5. ahhh....the difference an interest rate rise makes: http://www.reuters.com/article/venezuela-bonds-idUSL2N1540UK http://www.telegraph.co.uk/finance/financetopics/davos/12108569/World-faces-wave-of-epic-debt-defaults-fears-central-bank-veteran.html Commodities...tick Shares...tick Emerging debt...tick Houses next
  6. http://www.aljazeera.com/news/2015/02/dubai-debt-storm-clouds-gathering-150201075605951.html
  7. As QE winds down, and the commodities boom finally comes to an end, it seems like a good time to dust down this old thread. And Reinhart & Rogoff - a year and a half ago: And Reinhart & Rogoff - a year and a half ago: Greece, did of course default, but only got a partial write off. The EU refused to reduce debts below Italian levels for political reasons. This still left Greece in a debtor's prison, where they could not possibly pay off their debts. There is a point in all sovereign debt episodes where, if the lenders refuse to be reasonable, the problem morphs from the economic to the political. In Greece that happened yesterday. The Germans and Dutch remain intransigent. So Syriza's only possibility is to unilaterally default. If they default, their banks will go bankrupt. Greece is not allowed to print euros, so they will need to leave the euro and print new drachmas to recapitalise the banks. Then, like Iceland a few years ago, or Germany after 1953, unburdened by debt, their economy will boom. The Portuguese, Spanish, and Italians will follow rapidly. Indeed with sovereign default back on the table, and debt markets again closed, it could all happen very, very quickly. Meanwhile, Ukraine, Russia and others are at risk: http://www.washingtonpost.com/opinions/catherine-rampell-greeces-debt-crisis-is-far-from-a-resolution-to-judge-from-history/2015/01/12/8e331a0c-9a9c-11e4-96cc-e858eba91ced_story.html http://www.businessweek.com/news/2015-01-15/ukraine-faces-default-specter-as-russia-puts-neighbor-on-notice http://seekingalpha.com/article/2814325-russian-federation-1-year-sovereign-default-probability-9_05-percent-up-5_52-percent-in-6-months http://www.reuters.com/article/2015/01/12/credit-malaysia-sovereign-idUSL3N0UR1II20150112
  8. http://www.gizmag.com/london-skyline-skyscrapers-town-planning/31610/ Worth looking through the article. Given the absolute aversion of most brits to living in flats, the scale of these proposals suggests a London based housing bubble driven almost entirely by foreign investors.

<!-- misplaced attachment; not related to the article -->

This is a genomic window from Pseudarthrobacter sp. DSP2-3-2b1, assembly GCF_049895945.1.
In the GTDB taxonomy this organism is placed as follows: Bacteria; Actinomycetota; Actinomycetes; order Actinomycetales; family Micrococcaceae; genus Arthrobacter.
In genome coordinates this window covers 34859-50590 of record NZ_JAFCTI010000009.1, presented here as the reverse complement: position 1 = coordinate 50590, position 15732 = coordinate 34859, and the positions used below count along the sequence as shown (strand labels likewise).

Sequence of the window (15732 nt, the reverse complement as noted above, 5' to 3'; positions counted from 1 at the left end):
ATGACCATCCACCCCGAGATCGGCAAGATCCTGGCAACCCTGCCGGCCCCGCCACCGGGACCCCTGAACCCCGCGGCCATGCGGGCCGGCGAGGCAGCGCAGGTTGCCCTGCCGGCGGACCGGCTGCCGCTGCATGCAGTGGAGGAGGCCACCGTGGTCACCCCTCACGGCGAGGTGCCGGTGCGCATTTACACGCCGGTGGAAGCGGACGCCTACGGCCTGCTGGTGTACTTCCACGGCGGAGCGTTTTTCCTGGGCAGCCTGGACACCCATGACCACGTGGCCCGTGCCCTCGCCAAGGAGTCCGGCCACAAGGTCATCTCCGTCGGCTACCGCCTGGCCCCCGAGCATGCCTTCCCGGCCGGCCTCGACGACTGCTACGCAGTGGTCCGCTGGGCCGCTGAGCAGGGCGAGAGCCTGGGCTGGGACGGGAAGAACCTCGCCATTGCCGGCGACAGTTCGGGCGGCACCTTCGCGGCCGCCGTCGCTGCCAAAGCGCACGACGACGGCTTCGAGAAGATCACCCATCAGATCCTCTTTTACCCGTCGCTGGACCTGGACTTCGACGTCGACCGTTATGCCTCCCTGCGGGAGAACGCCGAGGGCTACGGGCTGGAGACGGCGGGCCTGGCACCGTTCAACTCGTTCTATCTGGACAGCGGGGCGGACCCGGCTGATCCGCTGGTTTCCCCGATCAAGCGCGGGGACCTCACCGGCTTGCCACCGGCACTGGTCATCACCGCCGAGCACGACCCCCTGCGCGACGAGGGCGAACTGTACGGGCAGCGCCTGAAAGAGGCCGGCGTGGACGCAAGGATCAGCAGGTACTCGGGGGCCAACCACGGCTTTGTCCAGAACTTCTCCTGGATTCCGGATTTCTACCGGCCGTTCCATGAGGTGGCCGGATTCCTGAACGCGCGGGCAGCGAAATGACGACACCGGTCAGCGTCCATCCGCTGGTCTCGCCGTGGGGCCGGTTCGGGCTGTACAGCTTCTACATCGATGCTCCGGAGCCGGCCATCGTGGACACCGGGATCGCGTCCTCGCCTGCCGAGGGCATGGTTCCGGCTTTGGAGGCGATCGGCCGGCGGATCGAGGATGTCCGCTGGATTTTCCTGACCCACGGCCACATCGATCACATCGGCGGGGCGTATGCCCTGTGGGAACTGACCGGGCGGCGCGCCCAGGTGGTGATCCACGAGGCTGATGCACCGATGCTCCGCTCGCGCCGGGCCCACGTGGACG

9. Well, it has taken four years for the commodities boom to end, in the meantime we have had defaults in Europe to keep us entertained. The tide is now going out on the developing countries - it will be interesting to see what they are wearing. It will also be intersting to see how much UK, US and euro banks lose in the carnage.
  10. Really?! I can only presume you have never actually read any AEP. Try reading the link below all the way through. http://www.telegraph.co.uk/finance/comment/ambroseevans_pritchard/6630117/Greece-tests-the-limit-of-sovereign-debt-as-it-grinds-towards-slump.html It is AEP's prediction of a Greek default in Nov 2009. At the time a lot of commentators such as you treated him like a swivel eyed loon. There is not a word of it that is wrong. He predicted the whole sovereign debt crisis way before any other mainstream pundit. And also prompted me to start the soveriegn default watch thread: http://www.housepricecrash.co.uk/forum/index.php?showtopic=131198 Because his central premise is correct. Like the gold standard in the twenties, the euro is not sustainable because the euro area is not an optimal currency zone. Southern Europe will continue to slump until the euro is split up. And southern europe is now extending to include France and even Holland. The split is inevitable, because either 1. the South will get fed up with pemanent depression, or 2. the Germans will get fed up with paying bigger and bigger bills. The article you quote is simply discussing whether option 2. is about to break. Maybe it is, maybe it isn't. But one option is definitely going to happen. France moving into full slump will be the critical point. AEP has been consistenly and spectacularly right for the last four years.
  11. I thought this was interesting as I see Vietnam as a mini-me for China; all the problems described in the article are mirrored in China's economy: http://www.telegraph.co.uk/finance/newsbysector/banksandfinance/9501953/Run-on-Vietnams-biggest-bank-highlights-threat-to-economy.html
  12. The detailed mechanisms for wealth and income distributions forming into power laws (Pareto distributions) can be easily explained as a consequence of payments to capital. This can be interest, dividends, etc as well as rent on land or housing. See 'Why Money Trickles Up' for the explanation: http://www.econodynamics.org/sitebuildercontent/sitebuilderfiles/bullets.pdf'>http://www.econodynamics.org/sitebuildercontent/sitebuilderfiles/bullets.pdf http://www.econodynamics.org/
  13. Looks like it is going to be official: http://www.bloomberg.com/news/2012-03-09/greek-debt-deal-might-trigger-3-billion-of-default-swaps-under-isda-rules.html Somehow I don't think it is going to be good for anybody, especially not Spain or Italy. Even if Greece is a small economy, paying out the CDS's is going to take a lot of money, and with banks around the world already stressed this could push some over the edge. More importantly, like sub-prime mortgages, nobody ever expected this to happen, and nobody knows exactly which banks are at risk, nor for that matter which countries. We are all set now for a liquidity collapse, an interbank loan collapse and credit crunch part 2. Unfortunately, this time the sovereigns are maxed out, and in no position to come to the rescue.
  14. The last crash started on exactly the day after double tax relief was ended for people buying houses together. I remember a wave of hysteria as people rushed to complete on time, two friends of mine actually paid and organised for their vendors furniture removal. This gave a final upward blip to the market. This was then followed by a completely dead market that precipitated the crash and didn't end for another eight years. The behaviour over the last few months looks exactly the same, the last few suckers who still believe in getting on to the bottom rung artificially bumping the market up. If it is, then the next few months could be very interesting. http://www.bloomberg.com/news/2012-02-27/u-k-home-prices-underpinned-by-tax-holiday-rush-hometra.html